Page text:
In sharp contrast, Indian startups have collectively raised less than $100 million from (2014-2017YTD), according to data from startup analytics firm Tracxn -- that's smaller than Andrew Ng's recently launched $150 million VC fund. Artificial intelligence is an especially thorny space to be in as Indian startups lack access to large data sets. Very few VC funds in India will fund business models with a five-to-ten year timeline where data collection and analysis comes first. In 2006, his company – Tachyon Techologies released the first machine learning based Indian language input system called Quillpad.
At least, that's according to AI algorithms trained on two of the more common collections of thousands of images that are usually used by researchers to help machines understand the real world. What's particularly interesting is that biases present in image sets--such as the fact that women were 33 percent more likely to appear in a photograph related to cooking in one data batch it studied--are amplified in the connections that the AI's neural network makes. So, trained on that data set, an AI was 68 percent more likely to predict a woman was cooking, and did so even when an image was clearly of a balding man in a kitchen. It's by no means the first time that an AI has been observed to pick up gender biases from training data.
He had already designed custom chips for the company he co-founded, Bitmain, that had made it into the world's leading bitcoin miner, allowing it to dominate the new, hyper-competitive industry of unearthing bitcoins. Jack Liao, a Shenzhen-based bitcoin miner who has clashed with Bitmain, says Wu is trying to dominate the bitcoin economy and shape it for his own ends. Zhan, the Sophon chip designer and the technical brains behind Bitmain, was running a startup called DivaIP in 2010 that made a set-top box that allowed a user to stream a television show to a computer screen. The development of bitcoin mining ASICs escalated the race to devote greater amounts of processing power to bitcoin mining.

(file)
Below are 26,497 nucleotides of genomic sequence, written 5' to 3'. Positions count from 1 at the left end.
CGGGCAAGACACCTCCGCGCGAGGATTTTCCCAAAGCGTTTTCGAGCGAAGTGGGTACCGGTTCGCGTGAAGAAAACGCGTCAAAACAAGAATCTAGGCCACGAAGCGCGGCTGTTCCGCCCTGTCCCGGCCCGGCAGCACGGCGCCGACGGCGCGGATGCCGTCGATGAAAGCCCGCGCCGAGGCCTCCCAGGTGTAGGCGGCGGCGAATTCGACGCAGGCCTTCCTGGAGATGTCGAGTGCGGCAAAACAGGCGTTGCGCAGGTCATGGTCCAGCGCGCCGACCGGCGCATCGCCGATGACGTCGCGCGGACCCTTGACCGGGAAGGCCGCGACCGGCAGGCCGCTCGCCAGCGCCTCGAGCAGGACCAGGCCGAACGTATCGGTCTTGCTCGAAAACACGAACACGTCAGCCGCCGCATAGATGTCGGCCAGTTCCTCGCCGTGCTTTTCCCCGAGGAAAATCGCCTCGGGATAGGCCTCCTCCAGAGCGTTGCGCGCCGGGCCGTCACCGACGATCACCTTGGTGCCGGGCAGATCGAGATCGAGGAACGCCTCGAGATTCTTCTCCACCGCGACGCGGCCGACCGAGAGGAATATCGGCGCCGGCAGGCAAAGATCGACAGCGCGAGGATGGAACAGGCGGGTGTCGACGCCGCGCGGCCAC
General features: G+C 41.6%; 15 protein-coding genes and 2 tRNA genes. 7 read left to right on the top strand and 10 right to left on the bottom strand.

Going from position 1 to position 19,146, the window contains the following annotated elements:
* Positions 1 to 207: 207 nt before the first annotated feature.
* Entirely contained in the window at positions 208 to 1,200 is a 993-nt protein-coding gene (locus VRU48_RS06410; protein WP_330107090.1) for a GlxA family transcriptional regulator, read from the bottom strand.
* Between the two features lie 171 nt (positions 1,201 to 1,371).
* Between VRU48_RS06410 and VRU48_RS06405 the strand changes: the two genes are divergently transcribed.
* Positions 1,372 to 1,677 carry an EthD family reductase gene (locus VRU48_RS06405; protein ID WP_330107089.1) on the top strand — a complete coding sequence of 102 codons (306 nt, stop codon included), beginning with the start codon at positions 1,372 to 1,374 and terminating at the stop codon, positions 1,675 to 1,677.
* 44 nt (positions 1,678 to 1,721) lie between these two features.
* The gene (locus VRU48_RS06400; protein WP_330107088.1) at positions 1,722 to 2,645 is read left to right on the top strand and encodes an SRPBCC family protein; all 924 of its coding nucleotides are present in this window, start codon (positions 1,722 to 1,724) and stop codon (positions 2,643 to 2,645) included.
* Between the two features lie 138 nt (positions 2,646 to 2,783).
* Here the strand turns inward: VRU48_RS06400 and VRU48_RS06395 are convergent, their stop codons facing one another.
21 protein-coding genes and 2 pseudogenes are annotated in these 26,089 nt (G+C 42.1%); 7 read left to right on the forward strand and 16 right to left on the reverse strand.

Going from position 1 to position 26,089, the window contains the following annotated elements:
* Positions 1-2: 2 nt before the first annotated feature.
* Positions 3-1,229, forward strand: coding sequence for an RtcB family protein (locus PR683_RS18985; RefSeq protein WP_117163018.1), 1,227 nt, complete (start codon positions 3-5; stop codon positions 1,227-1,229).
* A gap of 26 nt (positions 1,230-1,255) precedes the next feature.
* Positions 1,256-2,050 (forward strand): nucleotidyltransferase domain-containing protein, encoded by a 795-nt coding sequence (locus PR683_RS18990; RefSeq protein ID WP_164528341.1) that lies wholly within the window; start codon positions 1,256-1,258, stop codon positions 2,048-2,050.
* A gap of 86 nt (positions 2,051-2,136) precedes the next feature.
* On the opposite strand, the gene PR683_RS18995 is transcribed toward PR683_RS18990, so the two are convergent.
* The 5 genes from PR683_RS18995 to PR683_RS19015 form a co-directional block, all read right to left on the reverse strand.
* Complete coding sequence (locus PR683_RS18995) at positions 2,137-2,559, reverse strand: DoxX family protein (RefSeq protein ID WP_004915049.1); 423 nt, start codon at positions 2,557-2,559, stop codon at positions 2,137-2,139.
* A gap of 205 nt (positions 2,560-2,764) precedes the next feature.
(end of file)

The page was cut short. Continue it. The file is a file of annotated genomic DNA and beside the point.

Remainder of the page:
In the 2017 Retail Banking Trends and Predictions report, Daryl Wilkinson, managing director of DWC Strategy and Innovation, says we'll see "incumbent retail banks implementing on last year's promise of a smoother customer experience, beginning with onboarding. "One of the big barriers to improving things in the regtech space is the lack of an identity infrastructure, and that seems to have gone up the agenda recently," says David Birch, director of innovation at Consult Hyperion. After removing friction from the customer journey, the second most common cited trend to watch this year is the rise of chatbots in banking, powered by increasingly intelligent systems based on artificial intelligence (AI) and machine learning. From home improvement financing enabled by leveraging data from smart home sensors, to insure-as-you-drive insurance leveraging real-time driving (human) and travelling (autonomous) behaviour, these unique datasets will bring a whole new set of innovation and the next wave of fintech startups."
Chinese financial giant Ping An Insurance (Group) Co will spend more than 7.77 billion yuan (S$1.6 billion) on technology research and development this year, and artificial intelligence will be the focus of that R&D, according to a senior executive of the company. The State Council, China's Cabinet, in July issued a national artificial intelligence development plan, with a goal of making China one of the world's foremost AI innovation centres by 2030. A user can submit his documents, and with the facial recognition and voice authentication technologies provided by Ping An Technology, Ping An Group can confirm his identity and even know his credit to determine how much money to lend. In June, Tencent Holdings Ltd unveiled Xiaowei, an intelligent voice computing platform developed on the basis of WeChat's voice recognition technology.